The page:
Featured Article
Featured Article
Understand the nature of your eating habits

“Food is not rational. Food is culture, habit, and identity.” Jonathan Safran Foer. Eastern and Western cultures think in profoundly different ways – food is no exception. David Robson, author of the Intelligence Trap and former BBC Future journalist, explains in this . . .

Read articleposted 27th August 2020
My head tells me to change but my heart resists

“There are two ways of meeting difficulties. You alter the difficulties or you alter yourself to meet them.” Phyllis Bottome Most of us are aware that we should change our habits to adapt to our rapidly changing world. The immediate . . .

Read articleposted 23rd October 2019
Intolerance of Ambiguity is a Sign of an Authoritarian Personality

“Contradictions do not perplex the logician. They arise because there are more rules to an open game than can be known.” Donald Kingsbury  The title of this article is in fact a quote from Theodor Adorno, a German philosopher and . . .

Read articleposted 11th October 2019
Is Cultural Intelligence Enough to Repair Trust?


“Culturally intelligent innovation begins with changing our impulse from Why can’t you see it like I do? Help me see what I might be missing!” David Livermore

Read articleposted 2nd October 2019
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Applying Social Intelligence to Repair Trust

“Trust is given to you by other people. You have to give them the basis for giving you their trust.” Onora O’Neill Trust is fragile and easily broken.  If, for example, a manager tries but fails to deliver the promised . . .

Read articleposted 20th June 2019
Building Trust

“None of us knows what might happen even the next minute, yet still we go forward. Because we trust. Because we have Faith.” – P. Coelho Everybody wants to be seen as trustworthy to their team as the level of trust . . .

Read articleposted 17th June 2019
Partnering with Employees to Uncover Motivation

Some of us feel that we are in control of our environment, of our job and of the tasks within our jobs, whilst others feel that we are controlled by our job. Those not feeling in control may feel powerless . . .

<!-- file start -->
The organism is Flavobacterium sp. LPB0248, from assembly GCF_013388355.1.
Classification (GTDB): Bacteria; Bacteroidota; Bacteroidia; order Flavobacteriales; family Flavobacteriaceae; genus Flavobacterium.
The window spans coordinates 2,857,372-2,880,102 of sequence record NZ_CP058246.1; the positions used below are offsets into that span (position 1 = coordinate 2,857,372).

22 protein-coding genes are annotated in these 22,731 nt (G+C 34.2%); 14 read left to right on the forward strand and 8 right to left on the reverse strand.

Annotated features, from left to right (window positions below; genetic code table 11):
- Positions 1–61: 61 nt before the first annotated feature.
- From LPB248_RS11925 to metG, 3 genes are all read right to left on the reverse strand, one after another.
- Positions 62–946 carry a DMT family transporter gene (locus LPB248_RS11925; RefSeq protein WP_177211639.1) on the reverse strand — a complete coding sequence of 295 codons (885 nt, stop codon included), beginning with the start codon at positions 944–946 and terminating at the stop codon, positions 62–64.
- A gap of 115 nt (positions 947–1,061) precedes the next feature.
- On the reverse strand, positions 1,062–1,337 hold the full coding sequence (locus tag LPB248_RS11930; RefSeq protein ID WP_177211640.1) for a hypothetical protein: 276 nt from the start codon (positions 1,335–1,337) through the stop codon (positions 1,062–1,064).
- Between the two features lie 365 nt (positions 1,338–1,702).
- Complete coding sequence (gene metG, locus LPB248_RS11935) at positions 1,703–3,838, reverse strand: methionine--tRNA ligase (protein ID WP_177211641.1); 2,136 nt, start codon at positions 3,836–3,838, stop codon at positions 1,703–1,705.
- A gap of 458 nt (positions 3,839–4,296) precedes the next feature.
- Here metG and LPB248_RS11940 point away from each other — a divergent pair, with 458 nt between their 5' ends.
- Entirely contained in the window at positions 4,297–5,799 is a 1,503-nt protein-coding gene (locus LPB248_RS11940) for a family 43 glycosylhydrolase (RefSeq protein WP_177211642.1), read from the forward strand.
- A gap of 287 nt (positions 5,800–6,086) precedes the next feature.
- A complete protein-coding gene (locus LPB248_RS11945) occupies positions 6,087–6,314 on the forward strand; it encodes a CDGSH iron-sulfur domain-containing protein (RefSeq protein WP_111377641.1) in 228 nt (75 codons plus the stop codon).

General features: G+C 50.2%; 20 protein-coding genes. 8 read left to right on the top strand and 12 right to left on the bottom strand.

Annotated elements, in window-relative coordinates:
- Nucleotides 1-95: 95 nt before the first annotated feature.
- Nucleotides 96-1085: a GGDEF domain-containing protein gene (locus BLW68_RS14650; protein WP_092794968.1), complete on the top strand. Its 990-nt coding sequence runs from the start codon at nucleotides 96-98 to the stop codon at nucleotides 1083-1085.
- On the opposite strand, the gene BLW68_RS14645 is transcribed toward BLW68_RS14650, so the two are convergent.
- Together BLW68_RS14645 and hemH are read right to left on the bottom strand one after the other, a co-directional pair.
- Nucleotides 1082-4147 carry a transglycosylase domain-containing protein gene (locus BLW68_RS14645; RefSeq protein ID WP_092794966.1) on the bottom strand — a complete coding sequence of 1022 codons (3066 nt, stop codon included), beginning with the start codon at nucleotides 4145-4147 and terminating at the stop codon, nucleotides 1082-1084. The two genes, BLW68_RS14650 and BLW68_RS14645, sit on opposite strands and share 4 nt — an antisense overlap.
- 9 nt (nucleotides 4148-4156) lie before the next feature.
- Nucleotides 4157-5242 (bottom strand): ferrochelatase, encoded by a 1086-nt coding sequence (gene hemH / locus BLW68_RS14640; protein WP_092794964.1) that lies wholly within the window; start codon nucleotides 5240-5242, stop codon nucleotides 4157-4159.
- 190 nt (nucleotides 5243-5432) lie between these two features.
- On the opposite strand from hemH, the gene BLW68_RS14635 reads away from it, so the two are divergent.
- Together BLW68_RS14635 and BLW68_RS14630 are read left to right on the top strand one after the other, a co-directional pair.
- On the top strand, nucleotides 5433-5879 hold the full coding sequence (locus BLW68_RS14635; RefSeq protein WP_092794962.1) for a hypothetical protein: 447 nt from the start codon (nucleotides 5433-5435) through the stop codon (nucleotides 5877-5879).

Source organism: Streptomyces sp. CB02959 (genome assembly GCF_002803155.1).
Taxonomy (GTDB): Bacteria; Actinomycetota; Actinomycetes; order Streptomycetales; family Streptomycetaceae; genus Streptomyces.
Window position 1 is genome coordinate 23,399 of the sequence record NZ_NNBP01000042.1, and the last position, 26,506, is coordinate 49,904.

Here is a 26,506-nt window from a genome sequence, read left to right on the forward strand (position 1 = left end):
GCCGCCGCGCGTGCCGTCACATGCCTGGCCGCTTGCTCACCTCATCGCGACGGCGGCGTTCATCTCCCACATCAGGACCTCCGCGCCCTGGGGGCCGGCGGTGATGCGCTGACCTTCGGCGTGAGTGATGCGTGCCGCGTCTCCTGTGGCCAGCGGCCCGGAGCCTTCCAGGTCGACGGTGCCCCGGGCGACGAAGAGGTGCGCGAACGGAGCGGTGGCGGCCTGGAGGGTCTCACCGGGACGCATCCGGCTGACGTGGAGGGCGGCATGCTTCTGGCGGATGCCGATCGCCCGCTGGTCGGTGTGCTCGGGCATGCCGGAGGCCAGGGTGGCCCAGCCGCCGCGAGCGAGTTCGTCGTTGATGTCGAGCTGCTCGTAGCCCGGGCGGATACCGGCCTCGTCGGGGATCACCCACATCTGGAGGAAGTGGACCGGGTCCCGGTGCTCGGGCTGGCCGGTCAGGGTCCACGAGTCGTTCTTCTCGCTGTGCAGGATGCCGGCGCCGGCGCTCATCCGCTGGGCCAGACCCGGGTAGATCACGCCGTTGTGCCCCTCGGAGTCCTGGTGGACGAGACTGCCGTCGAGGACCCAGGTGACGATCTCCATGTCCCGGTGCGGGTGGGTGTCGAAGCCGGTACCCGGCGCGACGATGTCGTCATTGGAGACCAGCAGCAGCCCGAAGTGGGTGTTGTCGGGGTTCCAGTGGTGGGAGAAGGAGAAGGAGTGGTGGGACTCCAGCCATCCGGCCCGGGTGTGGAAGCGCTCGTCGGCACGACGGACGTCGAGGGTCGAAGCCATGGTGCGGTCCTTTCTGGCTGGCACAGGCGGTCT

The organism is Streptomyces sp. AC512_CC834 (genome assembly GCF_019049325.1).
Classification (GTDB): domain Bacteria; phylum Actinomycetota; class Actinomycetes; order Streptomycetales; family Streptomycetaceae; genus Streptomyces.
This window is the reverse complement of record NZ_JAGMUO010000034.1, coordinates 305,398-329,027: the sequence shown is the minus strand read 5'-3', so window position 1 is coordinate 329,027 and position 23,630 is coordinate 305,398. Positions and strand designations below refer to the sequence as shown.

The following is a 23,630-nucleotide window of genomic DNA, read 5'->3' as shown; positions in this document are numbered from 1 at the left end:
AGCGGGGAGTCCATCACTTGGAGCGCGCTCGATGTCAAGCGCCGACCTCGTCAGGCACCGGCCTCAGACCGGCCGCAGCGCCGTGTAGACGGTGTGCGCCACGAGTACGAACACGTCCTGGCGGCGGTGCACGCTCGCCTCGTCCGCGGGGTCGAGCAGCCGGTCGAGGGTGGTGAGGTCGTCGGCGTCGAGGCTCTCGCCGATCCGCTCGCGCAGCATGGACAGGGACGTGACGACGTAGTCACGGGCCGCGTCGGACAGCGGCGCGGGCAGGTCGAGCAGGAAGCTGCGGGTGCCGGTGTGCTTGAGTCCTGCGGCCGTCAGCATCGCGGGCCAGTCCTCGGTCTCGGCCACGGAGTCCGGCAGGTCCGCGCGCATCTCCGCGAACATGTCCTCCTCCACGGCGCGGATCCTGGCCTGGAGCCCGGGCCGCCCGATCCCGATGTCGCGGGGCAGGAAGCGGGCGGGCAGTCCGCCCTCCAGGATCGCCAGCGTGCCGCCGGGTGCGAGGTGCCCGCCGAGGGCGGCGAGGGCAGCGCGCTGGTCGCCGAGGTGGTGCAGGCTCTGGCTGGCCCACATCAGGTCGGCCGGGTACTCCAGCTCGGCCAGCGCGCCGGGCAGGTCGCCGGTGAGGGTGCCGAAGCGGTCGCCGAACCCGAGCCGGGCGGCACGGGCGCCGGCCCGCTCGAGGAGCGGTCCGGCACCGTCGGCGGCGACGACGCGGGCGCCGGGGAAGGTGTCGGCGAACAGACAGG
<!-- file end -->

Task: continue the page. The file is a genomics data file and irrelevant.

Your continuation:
Read articleposted 21st May 2019
Aligning company’s interest with self-interest

For most of us, self-interest is a synonym of selfishness and self-serving behaviour. If a colleague defines her/his co-worker as “looking after her/his self-interest”, it’s rarely a compliment and is said in a depreciative tone. In his Ted talk, Adam . . .

Read articleposted 9th May 2019
Employers mental disorders and strategies to cope

We associate “Mental ill-health at work” with coworkers’ bouts of anxiety or depression. Rarely does “CEO suicide” or “entrepreneurs burnout” come to mind. It might be because leaders’ mental vulnerability is even more taboo than employees mental stability even if . . .

Read articleposted 24th April 2019
What is your mental health strategy?

“Mental health…is not a destination, but a process. It’s about how you drive, not where you’re going.” Noam Shpancer. Have you already experienced a strong feeling of anger? or excessive fear or worries? or confused thinking? Maybe you forgot to . . .

Read articleposted 9th April 2019

The WEIRD Book


Book by Charles Towers-Clark

In The WEIRD CEO, Charles sets out the technological and societal changes that will take place over the next fifteen years, and explains why companies need to rethink the way they motivate employees. He outlines why CEOs and managers need to encourage Wisdom, Emotional Intelligence, Initiative, Responsibility and Development (WEIRD) to make sure employees feel fulfilment and ownership in their work – and gives a fascinating and sometimes brutally honest record of the change process his company went through.

The WEIRD CEO explains how and why we need to change, in order to deal with a new working world dominated by Artificial Intelligence.

Click on the book to get the introduction and first chapter for free!

Buy the book

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